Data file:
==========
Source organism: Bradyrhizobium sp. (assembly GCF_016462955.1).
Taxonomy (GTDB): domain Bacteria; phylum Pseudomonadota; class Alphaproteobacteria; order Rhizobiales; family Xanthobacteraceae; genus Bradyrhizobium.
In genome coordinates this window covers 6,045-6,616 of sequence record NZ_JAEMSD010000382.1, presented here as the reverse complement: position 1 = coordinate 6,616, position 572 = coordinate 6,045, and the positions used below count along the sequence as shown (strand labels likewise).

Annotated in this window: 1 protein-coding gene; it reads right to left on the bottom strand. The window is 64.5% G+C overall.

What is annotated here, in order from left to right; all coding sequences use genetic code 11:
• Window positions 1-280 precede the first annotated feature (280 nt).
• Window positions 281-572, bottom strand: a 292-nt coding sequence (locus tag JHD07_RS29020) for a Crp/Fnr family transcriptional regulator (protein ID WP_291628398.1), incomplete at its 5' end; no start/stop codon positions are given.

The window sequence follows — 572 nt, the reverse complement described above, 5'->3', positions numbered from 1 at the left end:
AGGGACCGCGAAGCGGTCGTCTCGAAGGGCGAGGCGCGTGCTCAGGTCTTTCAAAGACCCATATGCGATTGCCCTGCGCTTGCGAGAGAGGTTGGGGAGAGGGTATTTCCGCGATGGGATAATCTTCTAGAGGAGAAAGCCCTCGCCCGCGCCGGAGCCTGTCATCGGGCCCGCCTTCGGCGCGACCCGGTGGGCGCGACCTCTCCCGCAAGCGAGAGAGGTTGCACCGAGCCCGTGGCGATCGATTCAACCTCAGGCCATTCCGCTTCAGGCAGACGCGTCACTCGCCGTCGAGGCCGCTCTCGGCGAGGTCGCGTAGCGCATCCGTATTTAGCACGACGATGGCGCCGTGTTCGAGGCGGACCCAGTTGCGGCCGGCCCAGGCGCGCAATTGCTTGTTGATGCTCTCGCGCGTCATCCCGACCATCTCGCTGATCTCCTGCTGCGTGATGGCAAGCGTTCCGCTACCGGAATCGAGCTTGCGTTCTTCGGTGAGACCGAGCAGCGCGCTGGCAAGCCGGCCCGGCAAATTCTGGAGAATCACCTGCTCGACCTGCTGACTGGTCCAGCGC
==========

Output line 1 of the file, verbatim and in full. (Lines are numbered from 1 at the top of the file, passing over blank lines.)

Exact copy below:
Source organism: Bradyrhizobium sp. (assembly GCF_016462955.1).